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CQ


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Editorial Reviews

Product Description

Captivating and sexy, CQ takes you behind the scenes of a sci-fi thriller being filmed in 1969 Paris but set in 'futuristic' 2001! Jeremy Davies (Saving Private Ryan), newcomer Angela Lindvall, Gerard Depardieu (Green Card) and Billy Zane (Titanic) shine in this "unpredictable, stylish and original" (Boxoffice) movie where past meets future, reality blurs with fantasy, and tight leather catsuits are the perfect accessory for a ray gun that can stop time! Novice filmmaker Paul (Davies) has just been given the chance of a lifetimeto direct the super spy film Codename Dragonfly. But when he starts to believe that the stunningly beautiful 'Dragonfly character (Lindvall) is seducing him from within the film Paul risks his new positionand his sanityto join her in an adventure beyond even his imagination!

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Jeremy Davies is a different kind of American in Paris. In the heady days of 1969, this aspiring director edits a silly sci-fi spy adventure by day while spending his nights obsessively filming his own life, much to the frustration of his stewardess girlfriend (Elodie Bouchez), who tires of his using his camera to avoid intimacy. First-time director Roman Coppola (son of Francis) creates a slight but fun picture steeped in 1960s movie lore: the film-within-a-film is a pop-art spectacle that recalls Barbarella, Modesty Blaise, and Danger: Diabolique, while its Italian producer (Giancarlo Giannini) is a high-living Dino De Laurentiis. If the film is slight, the details are right, from the opulent and outrageous sets to the meticulously retro special effects to the groovy music by Mellow. You could think of CQ as Coppola's , about a man so busy filming his life he forgets to live. --Sean Axmaker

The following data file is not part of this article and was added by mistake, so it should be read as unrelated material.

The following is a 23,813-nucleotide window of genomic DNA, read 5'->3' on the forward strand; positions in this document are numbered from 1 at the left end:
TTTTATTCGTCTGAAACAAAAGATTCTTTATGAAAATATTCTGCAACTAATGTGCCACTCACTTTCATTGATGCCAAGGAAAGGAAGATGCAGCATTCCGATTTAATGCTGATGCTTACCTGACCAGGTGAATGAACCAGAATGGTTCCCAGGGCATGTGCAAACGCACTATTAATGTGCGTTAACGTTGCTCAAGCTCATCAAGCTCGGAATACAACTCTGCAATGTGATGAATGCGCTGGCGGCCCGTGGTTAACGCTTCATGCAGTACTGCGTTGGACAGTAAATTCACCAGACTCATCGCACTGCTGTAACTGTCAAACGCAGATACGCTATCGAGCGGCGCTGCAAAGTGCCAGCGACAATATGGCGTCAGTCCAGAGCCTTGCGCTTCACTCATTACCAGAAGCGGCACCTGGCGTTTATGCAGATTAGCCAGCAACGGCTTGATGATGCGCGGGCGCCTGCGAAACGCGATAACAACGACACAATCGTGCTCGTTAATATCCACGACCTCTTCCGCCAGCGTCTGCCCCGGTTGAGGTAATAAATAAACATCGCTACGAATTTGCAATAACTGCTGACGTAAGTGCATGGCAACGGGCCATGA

Special Features

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Product Details

  • Actors: Jeremy Davies, Angela Lindvall, Élodie Bouchez, Gérard Depardieu, Giancarlo Giannini
  • Directors: Roman Coppola
  • Writers: Roman Coppola
  • Producers: Bob Bellion, Francis Ford Coppola, Gary Marcus, Georgia Kacandes, Jean-Claude Schlim
  • Format: Closed-captioned, Color, Dolby, Widescreen, Full Screen, NTSC
  • Language: English, French
  • Subtitles: English, French, Spanish
  • Region: Region 1 (U.S. and Canada only. Read more about DVD formats.)
  • Aspect Ratio: 1.85:1
  • Number of discs: 1
  • Rated: R (Restricted)
  • Studio: MGM Entertainment
  • DVD Release Date: September 10, 2002
  • Run Time: 88 minutes
  • Average Customer Review: 3.8 out of 5 stars  See all reviews (36 customer reviews)
  • ASIN: B00006CXH2
  • Amazon Best Sellers Rank: #83,855 in Movies & TV (See Top 100 in Movies & TV)
  • Learn more about "CQ" on IMDb

Customer Reviews

3.8 out of 5 stars

Most Helpful Customer Reviews

16 of 19 people found the following review helpful By Trevor Willsmer TOP 1000 REVIEWERVINE VOICE on March 19, 2006
Format: DVD
Sofia Coppola may have got all the kudos with The Virgin Suicides and Lost in Translation, but, from a 60s movie buff's point of view, the other Coppola kid, Roman, turned out an even more enjoyable feature, CQ. Shame that no-one saw it. Barely released in the US (and not released at all in most countries), it's an engaging little number that pits underground cinema against Eurotrash moviemaking at a time when people still thought even pulp cinema could be the stuff of revolution (1969-70 to be precise).

A riff on Sullivan's Travels and 8½, it sees Jeremy Davies' editor of Franco-Italian co-pro 'Codename: Dragonfly' struggling to come up with a new ending while making his own personal film with borrowed equipment. Oh, and falling in love with the fictional main character, confusing film and reality (not only is he too busy documenting `the truth' of his life to see it around him but he even enters the film to sort out a plot hole) and possibly being targeted for retribution by Gerard Depardieu's fired firebrand director. (The door panel that Depardieu breaks that is later framed and given to the editors is actually one that Francis Ford Coppola smashed on one of his films!)